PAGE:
5 Nonfiction Books All Freshman Should Read Before Heading Off To College

September is right around the corner, and you know what that means: millions of Americans will be heading off to university for the very first time. If you are one of these new students, or you know someone who will be, you might want to check out these books all freshman should read before their first day of college.

According to the pop culture of my youth — Dawson's Creek, Gilmore Girls, Felicity, even Boy Meets World — American colleges are made up of picturesque campuses where students have big, beautiful dorms and off-campus apartments, engaging and supportive professors, and, somehow, enough time and money to do well in school, go out with friends, fall in love, and take incredible spring breaks. In reality, though, college life is a lot more challenging than how it was portrayed through the rose-colored glasses of early 2000s television.

The life of the modern college student is rife with personal, financial, and social challenges. For starters, higher education is over 200 percent more expensive than it was 30 years ago. In addition to bearing the brunt of these increasing financial burdens, the modern collegiate faces increasingly troubling social issues that have huge impacts on their ability to succeed in school. On average, 11.2% of all students experience some for of sexual assault or rape, and even more are subjected to racial, religious, and gender discrimination from their peers and their professors.

Instead of telling young people how to decorate their dorm rooms or how to improve sub-par dining hall food, we should be preparing them for the realities of modern college life, its warts and all. These five books can help do exactly that.

'Gross Anatomy: Dispatches from the Front (and Back)' by Mara Altman

Let's face it, health and sexuality education in the United States is sub-par. That's why most college freshman will benefit from reading Mara Altman's Gross Anatomy, a humorous and informative guide to understanding what it is like to have and live in a human body. Featuring relatable personal anecdotes and compelling research, this handy book will make existing in shared bathrooms that much easier.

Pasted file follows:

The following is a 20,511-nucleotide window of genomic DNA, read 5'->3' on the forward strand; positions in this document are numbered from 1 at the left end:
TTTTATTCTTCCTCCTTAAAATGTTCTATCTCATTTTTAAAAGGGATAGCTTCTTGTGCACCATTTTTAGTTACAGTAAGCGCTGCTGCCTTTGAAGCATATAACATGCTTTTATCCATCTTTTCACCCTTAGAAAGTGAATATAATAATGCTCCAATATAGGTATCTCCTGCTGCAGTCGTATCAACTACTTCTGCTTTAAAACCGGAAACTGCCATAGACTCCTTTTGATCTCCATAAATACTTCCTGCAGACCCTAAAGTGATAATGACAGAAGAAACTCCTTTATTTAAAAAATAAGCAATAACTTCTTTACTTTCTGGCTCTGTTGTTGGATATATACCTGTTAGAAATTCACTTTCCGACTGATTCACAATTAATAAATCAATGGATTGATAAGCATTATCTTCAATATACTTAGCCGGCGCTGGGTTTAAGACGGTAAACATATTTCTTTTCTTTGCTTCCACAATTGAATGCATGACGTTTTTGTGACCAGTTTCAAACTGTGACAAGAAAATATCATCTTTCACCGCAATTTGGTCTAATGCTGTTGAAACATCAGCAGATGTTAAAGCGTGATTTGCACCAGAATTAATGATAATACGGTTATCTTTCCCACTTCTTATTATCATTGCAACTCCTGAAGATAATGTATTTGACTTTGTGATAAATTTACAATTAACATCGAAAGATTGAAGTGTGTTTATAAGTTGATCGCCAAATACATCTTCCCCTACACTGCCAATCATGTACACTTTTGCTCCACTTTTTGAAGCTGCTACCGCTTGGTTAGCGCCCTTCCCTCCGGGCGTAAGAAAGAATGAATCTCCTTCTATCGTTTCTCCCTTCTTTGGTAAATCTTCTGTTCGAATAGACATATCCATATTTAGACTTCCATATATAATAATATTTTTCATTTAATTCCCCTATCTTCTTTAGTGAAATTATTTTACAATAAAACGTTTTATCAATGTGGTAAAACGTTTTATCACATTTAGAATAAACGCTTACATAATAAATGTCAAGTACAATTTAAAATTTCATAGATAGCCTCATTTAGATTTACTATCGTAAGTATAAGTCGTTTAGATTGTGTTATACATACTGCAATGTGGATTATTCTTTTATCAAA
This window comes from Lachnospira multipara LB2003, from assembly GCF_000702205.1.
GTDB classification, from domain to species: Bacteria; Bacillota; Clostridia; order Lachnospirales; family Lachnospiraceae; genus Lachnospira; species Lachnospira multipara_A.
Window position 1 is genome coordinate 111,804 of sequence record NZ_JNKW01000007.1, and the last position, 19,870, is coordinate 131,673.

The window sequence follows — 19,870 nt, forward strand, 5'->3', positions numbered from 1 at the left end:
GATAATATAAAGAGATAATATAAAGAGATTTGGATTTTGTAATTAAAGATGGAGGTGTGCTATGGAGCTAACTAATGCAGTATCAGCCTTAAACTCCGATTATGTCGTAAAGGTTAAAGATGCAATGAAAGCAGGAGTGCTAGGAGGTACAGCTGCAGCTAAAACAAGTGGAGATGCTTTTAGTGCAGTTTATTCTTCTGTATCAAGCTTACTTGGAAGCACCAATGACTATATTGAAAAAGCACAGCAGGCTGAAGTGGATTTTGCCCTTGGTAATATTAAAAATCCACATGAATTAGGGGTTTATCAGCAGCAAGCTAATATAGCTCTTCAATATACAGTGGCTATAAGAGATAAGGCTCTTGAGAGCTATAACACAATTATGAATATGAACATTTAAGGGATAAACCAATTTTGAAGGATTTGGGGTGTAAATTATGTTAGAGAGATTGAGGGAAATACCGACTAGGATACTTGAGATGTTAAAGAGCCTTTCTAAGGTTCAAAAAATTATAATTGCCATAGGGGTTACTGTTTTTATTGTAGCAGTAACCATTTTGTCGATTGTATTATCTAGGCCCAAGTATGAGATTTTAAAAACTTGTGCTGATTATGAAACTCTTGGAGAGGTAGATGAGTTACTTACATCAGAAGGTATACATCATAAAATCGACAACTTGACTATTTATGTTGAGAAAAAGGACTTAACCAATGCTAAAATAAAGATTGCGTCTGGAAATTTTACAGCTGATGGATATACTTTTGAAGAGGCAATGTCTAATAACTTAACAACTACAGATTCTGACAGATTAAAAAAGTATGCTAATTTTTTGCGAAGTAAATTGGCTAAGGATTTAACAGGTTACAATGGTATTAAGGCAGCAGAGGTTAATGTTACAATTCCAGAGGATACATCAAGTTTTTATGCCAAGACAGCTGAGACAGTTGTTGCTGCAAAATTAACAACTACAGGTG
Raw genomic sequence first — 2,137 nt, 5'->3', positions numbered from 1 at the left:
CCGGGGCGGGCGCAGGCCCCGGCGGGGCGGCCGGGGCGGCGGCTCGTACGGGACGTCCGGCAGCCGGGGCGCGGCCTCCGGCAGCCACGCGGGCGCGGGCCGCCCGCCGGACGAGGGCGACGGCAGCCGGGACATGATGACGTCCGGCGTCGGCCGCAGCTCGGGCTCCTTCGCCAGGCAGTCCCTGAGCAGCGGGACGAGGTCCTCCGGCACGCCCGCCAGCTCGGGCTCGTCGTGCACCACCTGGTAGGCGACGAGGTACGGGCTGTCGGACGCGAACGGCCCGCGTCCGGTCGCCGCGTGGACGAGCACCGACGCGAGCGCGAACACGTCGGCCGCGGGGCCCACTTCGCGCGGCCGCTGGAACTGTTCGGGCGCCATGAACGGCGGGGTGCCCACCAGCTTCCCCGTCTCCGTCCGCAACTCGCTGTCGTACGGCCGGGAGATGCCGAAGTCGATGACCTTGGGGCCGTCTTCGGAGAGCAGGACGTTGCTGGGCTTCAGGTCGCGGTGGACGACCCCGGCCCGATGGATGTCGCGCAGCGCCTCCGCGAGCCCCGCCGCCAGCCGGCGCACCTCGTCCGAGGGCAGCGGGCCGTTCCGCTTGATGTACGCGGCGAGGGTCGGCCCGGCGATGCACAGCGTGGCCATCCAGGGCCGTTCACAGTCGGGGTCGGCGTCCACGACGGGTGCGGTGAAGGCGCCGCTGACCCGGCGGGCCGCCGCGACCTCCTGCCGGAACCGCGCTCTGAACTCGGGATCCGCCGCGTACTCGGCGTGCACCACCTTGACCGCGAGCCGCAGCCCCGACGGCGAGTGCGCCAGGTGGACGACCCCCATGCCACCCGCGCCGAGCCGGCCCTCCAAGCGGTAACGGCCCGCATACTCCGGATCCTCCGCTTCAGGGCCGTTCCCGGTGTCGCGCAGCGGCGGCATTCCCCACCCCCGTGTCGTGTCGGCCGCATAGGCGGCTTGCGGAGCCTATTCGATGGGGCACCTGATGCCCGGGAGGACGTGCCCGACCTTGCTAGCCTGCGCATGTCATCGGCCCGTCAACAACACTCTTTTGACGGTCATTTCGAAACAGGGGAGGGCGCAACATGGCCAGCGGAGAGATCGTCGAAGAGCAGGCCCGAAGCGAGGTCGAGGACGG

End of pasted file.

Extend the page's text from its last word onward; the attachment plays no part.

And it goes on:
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'We Should All Be Feminists' by Chimamanda Ngozi Adichie

For decades, feminism has thrived on college campuses across America, where students embrace notions of female equality and empowerment, many for the first time. That’s what makes We Should All Be Feminists, a short, enlightening, and persuasive guide, the perfect primer for first time freshman who should know, before their first day of school, that women’s rights are human rights.

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'Asking For It: The Alarming Rise of Rape Culture — and What We Can Do About It' by Kate Harding

There are plenty of studies that show a nationwide increase of sexual assault, harassment, and violence against women, but Kate Harding's Asking for It is more than a book of alarming facts and figures about the rise in America's rape culture. It's also a helpful guide for those who want to change it. A timely and effective handbook every college student, no matter their gender, can learn from, this necessary book can help new freshman transform campus life for the better.

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'So You Want to Talk About Race' by Ijeoma Oluo

Every college student, but especially white college students, should read Ijeoma Oluo's compelling book about race in America and the way it shapes our every day lives and interactions. Sharp, informative, and powerful, So You Want to Talk About Race? will not only open students eyes to the injustices their peers of color face on campus every day, but encourage them to examine, and hopefully improve, their own behavior.

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'Gender Outlaw: On Men, Women, and the Rest of Us' by Kate Bornstein

Before heading off to college, freshman students should start to investigate the complex world of gender. Kate Bornstein's Gender Outlaw, which is at once a moving coming-of-age story and a thoughtful investigation into our notions of male and female, is the perfect book to get them started.

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